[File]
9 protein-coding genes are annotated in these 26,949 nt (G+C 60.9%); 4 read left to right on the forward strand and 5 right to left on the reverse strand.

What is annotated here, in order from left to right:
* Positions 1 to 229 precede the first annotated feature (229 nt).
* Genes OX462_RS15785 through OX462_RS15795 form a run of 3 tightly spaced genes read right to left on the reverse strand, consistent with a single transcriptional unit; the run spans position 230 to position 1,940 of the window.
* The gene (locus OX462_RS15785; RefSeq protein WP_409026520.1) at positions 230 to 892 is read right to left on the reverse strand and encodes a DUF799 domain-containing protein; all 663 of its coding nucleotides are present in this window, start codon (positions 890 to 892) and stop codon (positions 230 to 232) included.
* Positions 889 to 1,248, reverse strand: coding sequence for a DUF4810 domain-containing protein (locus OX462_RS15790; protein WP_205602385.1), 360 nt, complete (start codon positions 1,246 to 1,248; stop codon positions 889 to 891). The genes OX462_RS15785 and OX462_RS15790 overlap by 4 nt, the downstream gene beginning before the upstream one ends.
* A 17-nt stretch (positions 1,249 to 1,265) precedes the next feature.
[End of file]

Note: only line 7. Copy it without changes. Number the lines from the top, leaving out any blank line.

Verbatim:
* A 17-nt stretch (positions 1,249 to 1,265) precedes the next feature.